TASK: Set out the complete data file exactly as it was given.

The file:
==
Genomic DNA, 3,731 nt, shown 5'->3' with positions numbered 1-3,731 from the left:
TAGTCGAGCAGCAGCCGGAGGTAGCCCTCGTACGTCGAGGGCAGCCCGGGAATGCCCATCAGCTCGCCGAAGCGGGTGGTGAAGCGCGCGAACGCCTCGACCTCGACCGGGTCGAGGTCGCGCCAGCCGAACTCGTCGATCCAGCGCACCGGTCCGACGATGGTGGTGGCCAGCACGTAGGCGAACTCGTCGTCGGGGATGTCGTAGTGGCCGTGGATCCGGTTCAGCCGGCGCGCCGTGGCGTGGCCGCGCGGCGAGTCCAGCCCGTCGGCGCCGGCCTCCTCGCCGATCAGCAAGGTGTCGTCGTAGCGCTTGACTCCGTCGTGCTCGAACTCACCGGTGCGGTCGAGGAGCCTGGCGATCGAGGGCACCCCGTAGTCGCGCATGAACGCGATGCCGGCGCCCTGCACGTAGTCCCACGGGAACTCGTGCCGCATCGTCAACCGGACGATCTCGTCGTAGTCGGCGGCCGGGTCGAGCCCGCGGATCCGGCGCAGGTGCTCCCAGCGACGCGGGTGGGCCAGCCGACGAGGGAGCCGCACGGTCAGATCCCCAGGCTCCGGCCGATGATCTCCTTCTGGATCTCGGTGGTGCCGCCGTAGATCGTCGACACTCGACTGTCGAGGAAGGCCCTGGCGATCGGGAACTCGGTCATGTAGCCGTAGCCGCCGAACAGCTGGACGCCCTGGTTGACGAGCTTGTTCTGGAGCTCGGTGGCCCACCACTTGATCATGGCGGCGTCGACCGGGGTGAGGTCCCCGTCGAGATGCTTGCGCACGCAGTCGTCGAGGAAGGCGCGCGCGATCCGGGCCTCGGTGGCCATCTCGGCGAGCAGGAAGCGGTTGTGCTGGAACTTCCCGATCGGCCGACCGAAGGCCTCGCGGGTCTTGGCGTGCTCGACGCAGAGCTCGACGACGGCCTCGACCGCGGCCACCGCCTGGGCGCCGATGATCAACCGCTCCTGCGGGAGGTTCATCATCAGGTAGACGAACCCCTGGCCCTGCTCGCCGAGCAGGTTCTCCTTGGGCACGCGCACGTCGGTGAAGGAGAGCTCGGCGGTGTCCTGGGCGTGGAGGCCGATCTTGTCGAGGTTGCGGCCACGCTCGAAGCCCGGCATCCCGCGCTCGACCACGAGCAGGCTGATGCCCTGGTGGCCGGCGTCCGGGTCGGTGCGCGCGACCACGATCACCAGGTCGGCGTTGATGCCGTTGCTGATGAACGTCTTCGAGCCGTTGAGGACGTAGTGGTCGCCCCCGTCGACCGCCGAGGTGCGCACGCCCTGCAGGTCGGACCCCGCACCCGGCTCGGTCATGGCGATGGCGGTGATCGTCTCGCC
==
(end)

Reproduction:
Genomic DNA, 3,731 nt, shown 5'->3' with positions numbered 1-3,731 from the left:
TAGTCGAGCAGCAGCCGGAGGTAGCCCTCGTACGTCGAGGGCAGCCCGGGAATGCCCATCAGCTCGCCGAAGCGGGTGGTGAAGCGCGCGAACGCCTCGACCTCGACCGGGTCGAGGTCGCGCCAGCCGAACTCGTCGATCCAGCGCACCGGTCCGACGATGGTGGTGGCCAGCACGTAGGCGAACTCGTCGTCGGGGATGTCGTAGTGGCCGTGGATCCGGTTCAGCCGGCGCGCCGTGGCGTGGCCGCGCGGCGAGTCCAGCCCGTCGGCGCCGGCCTCCTCGCCGATCAGCAAGGTGTCGTCGTAGCGCTTGACTCCGTCGTGCTCGAACTCACCGGTGCGGTCGAGGAGCCTGGCGATCGAGGGCACCCCGTAGTCGCGCATGAACGCGATGCCGGCGCCCTGCACGTAGTCCCACGGGAACTCGTGCCGCATCGTCAACCGGACGATCTCGTCGTAGTCGGCGGCCGGGTCGAGCCCGCGGATCCGGCGCAGGTGCTCCCAGCGACGCGGGTGGGCCAGCCGACGAGGGAGCCGCACGGTCAGATCCCCAGGCTCCGGCCGATGATCTCCTTCTGGATCTCGGTGGTGCCGCCGTAGATCGTCGACACTCGACTGTCGAGGAAGGCCCTGGCGATCGGGAACTCGGTCATGTAGCCGTAGCCGCCGAACAGCTGGACGCCCTGGTTGACGAGCTTGTTCTGGAGCTCGGTGGCCCACCACTTGATCATGGCGGCGTCGACCGGGGTGAGGTCCCCGTCGAGATGCTTGCGCACGCAGTCGTCGAGGAAGGCGCGCGCGATCCGGGCCTCGGTGGCCATCTCGGCGAGCAGGAAGCGGTTGTGCTGGAACTTCCCGATCGGCCGACCGAAGGCCTCGCGGGTCTTGGCGTGCTCGACGCAGAGCTCGACGACGGCCTCGACCGCGGCCACCGCCTGGGCGCCGATGATCAACCGCTCCTGCGGGAGGTTCATCATCAGGTAGACGAACCCCTGGCCCTGCTCGCCGAGCAGGTTCTCCTTGGGCACGCGCACGTCGGTGAAGGAGAGCTCGGCGGTGTCCTGGGCGTGGAGGCCGATCTTGTCGAGGTTGCGGCCACGCTCGAAGCCCGGCATCCCGCGCTCGACCACGAGCAGGCTGATGCCCTGGTGGCCGGCGTCCGGGTCGGTGCGCGCGACCACGATCACCAGGTCGGCGTTGATGCCGTTGCTGATGAACGTCTTCGAGCCGTTGAGGACGTAGTGGTCGCCCCCGTCGACCGCCGAGGTGCGCACGCCCTGCAGGTCGGACCCCGCACCCGGCTCGGTCATGGCGATGGCGGTGATCGTCTCGCC